Today marks the 200th anniversary of the birth of Emily Brontë, who wrote one ferociously unruly yet wildly popular novel, Wuthering Heights, before she died at the age of thirty. One reason this multigenerational tale of thwarted love has endured is that it’s proven to be fertile material for a wide range of reinterpretations across cultures and art forms.
Depending on how strictly you define “adaptation,” there have been around two dozen film and television versions. As for the many adaptations for the stage, one of the most notable is surely the opera composed by Bernard Herrmann, best known for his scores for films by Orson Welles and Alfred Hitchcock. Reviewing Judith Pascoe’s 2017 book On the Bullet Train with Emily Brontë for the Japan Times, Damien Flanagan notes that the novel has been translated into Japanese twenty times “and adapted into myriad forms, from Takarazuka Revue shows to best-selling manga, long-running TV dramas and cinematic outings.” And of course, we should also mention Kate Bush’s 1978 debut single, “Wuthering Heights,” as yet another testament to the novel’s influence in popular culture on into the late twentieth century.
In this decade, there have been two flurries of critical reconsideration of the big-screen adaptations. One was sparked by the inspired of Andrea Arnold’s spare version in 2011, and the second coincided with the Film Society of Lincoln Center’s screening in February 2017 of five of the most significant retellings, a series that took its title, “Heathcliff, It’s Me,” from the chorus of Bush’s song. Perhaps the most famous adaptation is William Wyler’s 1939 version with Laurence Olivier and Merle Oberon, which zeroes in on the ill-fated love story between Heathcliff and Catherine and tosses out the second half of the book in which Heathcliff’s son and Catherine’s daughter more or less reenact their parents’ tragedy. For Craig Hubert, writing for the Literary Hub, “what makes the film unique, and not just another romantic drama, is the way cinematographer Gregg Toland portrays the moors as a fantastic spectacle of swirling fog, billowing wind, and hovering shadows.”
Jacques Rivette, though, was not a fan. As Mary M. Wiles has pointed out in Senses of Cinema, Rivette found that Wyler’s version “made no sense whatsoever with all those ball scenes sprinkled everywhere.” Rivette took the artist Balthus’s drawings for a mid-1930s edition of the novel as inspiration for Hurlevent (1985), a version not only set in the ’30s but also informed by the group of surrealists active at the time, a circle that included Balthus and Buñuel. Wiles finds that the “zeitgeist of the early 1930s is resonant within Rivette’s adaptation that unfolds across the raw, windswept hills of the Cévennes where Catherine (played by Fabienne Babe) and Roch/Heathcliff (played by Lucas Belvaux) forge their tragic, inextricable bond.”
For the New Yorker’s Joshua Rothman, the director who best captured Brontë’s fevered vision was Luis Buñuel. In Abismos de pasión (1954), the Spanish director set the story of Catalina and Alejandro in nineteenth-century Mexico. Writing about the “hypnotic final scene,” Rothman notes that it plays out over Wagner’s “Liebestod,” the closing aria from Tristan und Isolde. “It’s an inspired choice,” writes Rothman. “Wuthering Heights only masquerades as a Victorian novel; it’s closer in spirit to Wagner’s unhinged, apocalyptic German Romanticism.”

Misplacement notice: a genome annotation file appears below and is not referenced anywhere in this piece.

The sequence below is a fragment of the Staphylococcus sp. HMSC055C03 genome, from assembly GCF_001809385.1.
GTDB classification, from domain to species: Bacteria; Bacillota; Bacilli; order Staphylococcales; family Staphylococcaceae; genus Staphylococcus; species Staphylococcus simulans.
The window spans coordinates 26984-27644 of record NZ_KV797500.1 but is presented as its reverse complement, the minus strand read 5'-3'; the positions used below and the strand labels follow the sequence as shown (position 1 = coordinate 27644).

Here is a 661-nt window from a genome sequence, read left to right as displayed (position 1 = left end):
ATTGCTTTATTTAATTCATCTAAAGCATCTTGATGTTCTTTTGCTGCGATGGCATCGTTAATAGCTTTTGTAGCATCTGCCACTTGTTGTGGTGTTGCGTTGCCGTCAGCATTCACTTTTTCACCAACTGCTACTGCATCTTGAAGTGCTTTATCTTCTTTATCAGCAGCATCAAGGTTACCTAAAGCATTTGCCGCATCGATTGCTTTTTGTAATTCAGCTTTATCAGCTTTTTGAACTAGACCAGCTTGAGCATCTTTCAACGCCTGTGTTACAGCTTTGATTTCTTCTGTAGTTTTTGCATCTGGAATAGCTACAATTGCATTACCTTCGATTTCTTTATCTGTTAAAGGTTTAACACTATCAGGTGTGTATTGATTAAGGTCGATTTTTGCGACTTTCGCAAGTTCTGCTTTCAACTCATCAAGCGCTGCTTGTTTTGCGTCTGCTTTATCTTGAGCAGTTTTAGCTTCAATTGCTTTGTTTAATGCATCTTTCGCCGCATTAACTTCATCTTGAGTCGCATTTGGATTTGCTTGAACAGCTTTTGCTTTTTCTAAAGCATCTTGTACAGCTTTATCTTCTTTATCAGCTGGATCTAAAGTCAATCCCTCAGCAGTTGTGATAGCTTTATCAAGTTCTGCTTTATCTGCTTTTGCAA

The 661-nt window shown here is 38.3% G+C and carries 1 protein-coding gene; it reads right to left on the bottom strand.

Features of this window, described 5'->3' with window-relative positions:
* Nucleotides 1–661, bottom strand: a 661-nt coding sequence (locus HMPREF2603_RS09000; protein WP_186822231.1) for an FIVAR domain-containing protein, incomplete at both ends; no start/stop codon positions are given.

Surveying the FSLC series for Film Comment, Ben Parker saw Yoshishige Yoshida taking inspiration from Akira Kurosawa in Arashi ga oka (1988), setting the story in feudal Japan, and borrowing “the mist-draped volcanic landscape of Throne of Blood for his setting, and its uncanny loom-spinning witch for his own frame narrative. But the similarities stop there. Yoshida’s story eschews Kurosawa’s humanism, steeping the familiar events in prurient degradations. Heathcliff now rapes his own daughter, before having his arm severed in a duel.” That works for Craig Hubert, who finds that “Arashi ga oka is probably the most faithful to the atmosphere of the book.”
The most recent adaptation of Wuthering Heights is Andrea Arnold’s 2011 version. Even though Arnold has told the Guardian that the film isn’t quite what she intended it to be, it was met with generally positive reviews when it arrived in the States in the fall of 2012. The New York Times’ A. O. Scott found it to be “an admirable, frustrating attempt to strip away the novel’s inherited ‘classic’ status and restore its raw and earthy passion.” Other critics, though, have wished that filmmakers would simply leave well enough alone. Writing for the New York Review of Books, Francine Prose argues that, while the novel’s “wild originality, its immensely intricate narrative structure, its hyper-romanticism masquerading as naturalism, [and] the dialogue that makes its characters seem always to be shouting even when they are conversing” make for a great read, its “most affecting scenes . . . seem more than slightly ludicrous when acted out in front of a camera.”
And Rothman agrees: “All the tonalities, genres, and generations just can’t be crammed into a single movie.” But in 2018, we find ourselves in a period in which audiences are eager to engage with long-form narratives and stories within stories told from shifting perspectives by unreliable narrators. It’s hard to keep from wondering what a Jane Campion or even a David Lynch might come back with, given free rein on the moors.
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